- FCA underperformed the market with a 10% sales drop.
- FCA trimmed incentives by 3% to a still high $4,870 per vehicle.
- FCA’s ATP climbed 8% to $44,949.
The last quarterly financial report issued by Fiat Chrysler Automobiles, now part of Stellantis, will be posted on Wednesday, March 3.
In January, FCA closed the deal with France’s PSA Group (Peugeot) to merge into the newly formed Stellantis, becoming the world’s fourth-largest car company. Speculation has swirled regarding the new management’s plan for the future of FCA’s brand. In the U.S., it has a half-dozen makes, more than any major automaker. Some of those brands have seen sales fall as they have few models and/or aged ones. Jeep and Ram are the pillars of FCA.
Here are the key data points from Cox Automotive on FCA’s fourth-quarter performance in the U.S. market, where the company derives the bulk of its profits.
Sales and market share
FCA sales fell 8% to 499,431 units in the fourth quarter, underperforming the overall market in which sales slipped only 2%. That put FCA’s market share at 11.92% compared with 12.66% in the year-earlier quarter.
Alfa Romeo was a big success story in 2020. Alfa Romeo and Tesla were the only brands to post higher sales in pandemic-stricken 2020 than in 2019. In Q4, Alfa Romeo sales soared 23% to 6,093 units and with significantly lower incentives. The Stelvio SUV, with sales up 36%, was the brand’s volume leader with 3,526 sold. The Giulia car had sales up 10% to 2,560 units.
The Chrysler brand was also in positive territory for the quarter, posting a 5% gain in sales to 34,614 units. Still, Chrysler is a mere shadow of itself. In Q4 2015, it sold nearly 80,000 vehicles. In the latest fourth quarter, the Pacifica minivan, which includes the hybrid version, had sales up 7% to 29,512 units. It marked the second highest sales level for the fourth quarter in four years. The brand’s only other model, the aged 300 sedan, had an 8% sales decline. Chrysler sold only 5,100 of the sedans compared with 13,215 in Q4 2015.
As for FCA’s volume leaders and profit generators, Jeep and Ram sales slipped a bit.
Jeep sales fell 4% to 213,715 units. The volume-leading Grand Cherokee had only a 2% decline in sales to 56,930 units. The flagship Jeep is a consistent sales performer and should get a lift when the new one launches this year. The other volume leader, Wrangler, also had a 2% sales decline to 51,109 units. Still, it was the Wrangler’s second-best fourth quarter in the past five years. The Gladiator had a 34% increase in sales to nearly 21,000 units.
The rest of the Jeep line had sales declines. Those models – Cherokee, Compass and Renegade – are popular with young buyers because they are small and less expensive yet carry the Jeep label. However, small, cheaper vehicles haven’t sold as well during the pandemic because buyers of those vehicles are more likely to have been hit with job losses and credit challenges.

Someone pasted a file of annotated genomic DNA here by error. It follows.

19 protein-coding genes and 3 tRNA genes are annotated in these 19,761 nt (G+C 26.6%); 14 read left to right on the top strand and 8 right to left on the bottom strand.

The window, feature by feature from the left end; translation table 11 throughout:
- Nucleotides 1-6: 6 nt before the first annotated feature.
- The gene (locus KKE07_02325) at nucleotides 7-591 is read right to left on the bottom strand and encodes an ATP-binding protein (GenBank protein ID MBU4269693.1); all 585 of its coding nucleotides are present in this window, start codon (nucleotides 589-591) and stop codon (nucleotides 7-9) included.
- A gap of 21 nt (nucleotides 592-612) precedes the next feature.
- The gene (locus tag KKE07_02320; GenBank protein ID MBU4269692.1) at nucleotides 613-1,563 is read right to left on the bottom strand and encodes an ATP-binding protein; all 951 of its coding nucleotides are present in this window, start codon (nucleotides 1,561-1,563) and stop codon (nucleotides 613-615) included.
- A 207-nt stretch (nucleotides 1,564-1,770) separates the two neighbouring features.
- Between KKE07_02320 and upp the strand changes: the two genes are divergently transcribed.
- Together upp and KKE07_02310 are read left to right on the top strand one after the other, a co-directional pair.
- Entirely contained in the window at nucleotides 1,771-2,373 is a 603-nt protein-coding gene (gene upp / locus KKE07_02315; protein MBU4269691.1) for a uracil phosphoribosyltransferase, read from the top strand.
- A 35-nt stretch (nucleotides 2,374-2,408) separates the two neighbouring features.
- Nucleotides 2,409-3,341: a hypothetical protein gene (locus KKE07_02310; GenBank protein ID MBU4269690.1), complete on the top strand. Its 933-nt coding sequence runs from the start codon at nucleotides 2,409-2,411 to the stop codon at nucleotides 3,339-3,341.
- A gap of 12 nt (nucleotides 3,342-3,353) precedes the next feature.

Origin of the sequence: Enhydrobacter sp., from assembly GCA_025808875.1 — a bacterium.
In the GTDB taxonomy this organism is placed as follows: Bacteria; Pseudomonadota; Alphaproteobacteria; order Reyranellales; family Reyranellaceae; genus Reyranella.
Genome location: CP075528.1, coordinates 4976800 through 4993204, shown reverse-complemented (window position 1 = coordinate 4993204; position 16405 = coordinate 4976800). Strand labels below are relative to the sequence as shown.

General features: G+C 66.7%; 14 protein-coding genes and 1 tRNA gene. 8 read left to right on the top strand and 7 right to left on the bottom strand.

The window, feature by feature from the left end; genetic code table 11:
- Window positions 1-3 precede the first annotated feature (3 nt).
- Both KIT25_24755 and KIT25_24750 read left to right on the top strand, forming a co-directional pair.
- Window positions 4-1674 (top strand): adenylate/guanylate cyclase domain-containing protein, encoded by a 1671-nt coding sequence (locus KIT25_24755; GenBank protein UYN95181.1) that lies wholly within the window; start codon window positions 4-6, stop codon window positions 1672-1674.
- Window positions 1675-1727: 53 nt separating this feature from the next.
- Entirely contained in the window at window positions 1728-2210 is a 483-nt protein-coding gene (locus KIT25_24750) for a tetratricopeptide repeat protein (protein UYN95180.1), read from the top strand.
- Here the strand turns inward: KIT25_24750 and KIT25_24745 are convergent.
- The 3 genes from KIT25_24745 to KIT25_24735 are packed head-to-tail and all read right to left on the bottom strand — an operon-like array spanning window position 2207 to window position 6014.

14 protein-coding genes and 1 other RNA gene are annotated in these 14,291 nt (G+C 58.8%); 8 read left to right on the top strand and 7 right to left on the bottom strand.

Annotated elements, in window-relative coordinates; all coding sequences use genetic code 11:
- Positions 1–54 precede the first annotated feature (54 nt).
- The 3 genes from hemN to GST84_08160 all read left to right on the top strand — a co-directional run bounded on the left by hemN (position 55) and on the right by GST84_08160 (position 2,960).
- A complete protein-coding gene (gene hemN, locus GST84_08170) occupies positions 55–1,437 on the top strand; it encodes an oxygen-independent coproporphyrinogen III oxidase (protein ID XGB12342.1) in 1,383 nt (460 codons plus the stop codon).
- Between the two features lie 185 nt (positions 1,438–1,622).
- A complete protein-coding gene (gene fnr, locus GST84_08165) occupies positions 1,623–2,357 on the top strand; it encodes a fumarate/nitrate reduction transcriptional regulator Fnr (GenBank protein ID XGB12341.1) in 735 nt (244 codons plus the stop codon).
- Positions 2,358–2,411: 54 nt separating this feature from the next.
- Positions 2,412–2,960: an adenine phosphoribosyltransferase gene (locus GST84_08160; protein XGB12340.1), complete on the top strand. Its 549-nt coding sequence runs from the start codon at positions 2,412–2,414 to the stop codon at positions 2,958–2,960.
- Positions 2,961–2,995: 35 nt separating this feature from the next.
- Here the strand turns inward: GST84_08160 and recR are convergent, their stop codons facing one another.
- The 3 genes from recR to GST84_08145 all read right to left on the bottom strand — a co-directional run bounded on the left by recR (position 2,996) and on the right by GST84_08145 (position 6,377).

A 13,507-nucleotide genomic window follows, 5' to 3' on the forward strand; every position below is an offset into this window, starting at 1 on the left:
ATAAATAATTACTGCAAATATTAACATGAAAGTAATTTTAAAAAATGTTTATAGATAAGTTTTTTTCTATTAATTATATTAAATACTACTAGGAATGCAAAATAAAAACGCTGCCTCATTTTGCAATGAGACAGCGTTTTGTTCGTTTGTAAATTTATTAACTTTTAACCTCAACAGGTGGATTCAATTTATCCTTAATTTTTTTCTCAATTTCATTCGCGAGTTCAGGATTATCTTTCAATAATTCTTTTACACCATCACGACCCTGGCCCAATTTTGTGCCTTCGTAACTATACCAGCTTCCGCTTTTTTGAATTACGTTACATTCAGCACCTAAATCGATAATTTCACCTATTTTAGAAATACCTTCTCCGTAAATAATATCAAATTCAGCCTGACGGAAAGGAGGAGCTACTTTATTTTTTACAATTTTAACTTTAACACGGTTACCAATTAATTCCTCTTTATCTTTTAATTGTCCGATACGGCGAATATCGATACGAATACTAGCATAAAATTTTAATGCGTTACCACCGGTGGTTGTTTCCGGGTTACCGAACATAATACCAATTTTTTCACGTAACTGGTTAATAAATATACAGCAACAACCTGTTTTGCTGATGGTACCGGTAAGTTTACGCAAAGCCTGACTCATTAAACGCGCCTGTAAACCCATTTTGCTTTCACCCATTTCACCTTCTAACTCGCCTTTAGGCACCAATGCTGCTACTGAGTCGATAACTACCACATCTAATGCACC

Ram brand sales were off 5% to 181,297 units. Truck sales fell 7% to 161,266. Promaster van sales were up significantly to their highest level in five years as delivery vans were in high demand for delivering goods during the pandemic.
Dodge sales fell 31% to 62,978 units, compared with nearly 140,000 five years ago. FCA purposely is shrinking and focusing the Dodge to be a niche performance brand. It is down to three models as it sells down the Journey crossover and Caravan minivan. Challenger sales were up while Charger and Durango sales fell.
Fiat is nearly non-existent, with sales down 58% to a scant 734 units in Q4 2020. The 124 Spider was the volume leader with sales of 326 units.
Though it remains one of the industry’s biggest spenders, FCA trimmed incentives by 3% in Q4 2020 to an average of $4,870 per vehicle, according to calculations by Kelley Blue Book. FCA had been extremely aggressive with incentives in late 2019, especially with Ram trucks, in an effort to take advantage of the UAW strike against GM. Indeed, Ram beat Chevrolet Silverado in sales in 2019 but reverted to Silverado leading Ram in 2020.
Incentives for Ram were dialed back by 9% but remained high at an average of $6,361 per vehicle. Incentives for the Chrysler brand were boosted 5% to an average of $6,005 per vehicle. Jeep incentives also were increased by 5% to an average of $3,660 per vehicle.
FCA cut incentives on other brands: Alfa Romeo, slashed 25% to $3,575; Dodge, down 9% to $4,203; and Fiat trimmed 4% to $3569.
Average Transaction Prices
FCA’s overall average transaction prices (ATP) rose 8% to $44,949, according to Kelley Blue Book calculations.
The brands that matter in terms of volume – Jeep and Ram – both experienced increases in ATPs. Jeep’s ATP is just shy of $40,000 and may well surpass that mark with the new offerings coming this year that are positioned as more upscale and more expensive. The Gladiator currently has the highest ATP among Jeeps at $47,603.
The Ram brand had a 9% hike in ATP. The Ram pickup was up 10% to $56,230. Cargo van ATPs also rose.
Dodge’s ATP rose 11% to $39,000 as the brand focuses on pricier muscle vehicles, all of which had higher ATPs in Q4 2020 than the year earlier. The Challenger’s ATP surpassed the $40,000 mark, the Charger’s is closing in on $40,000, and the Durango’s hit $47,000.
Alfa Romeo’s ATP edged up 1% to $45,731. Chrysler’s ATP climbed 5% to $40,573, due to significantly higher ATP on the Pacifica minivan with its available hybrid version, which was up 6% to $41,784. Fiat’s average rose to $26,464, buoyed by the increase in the 124 Spider ATP to $32,318.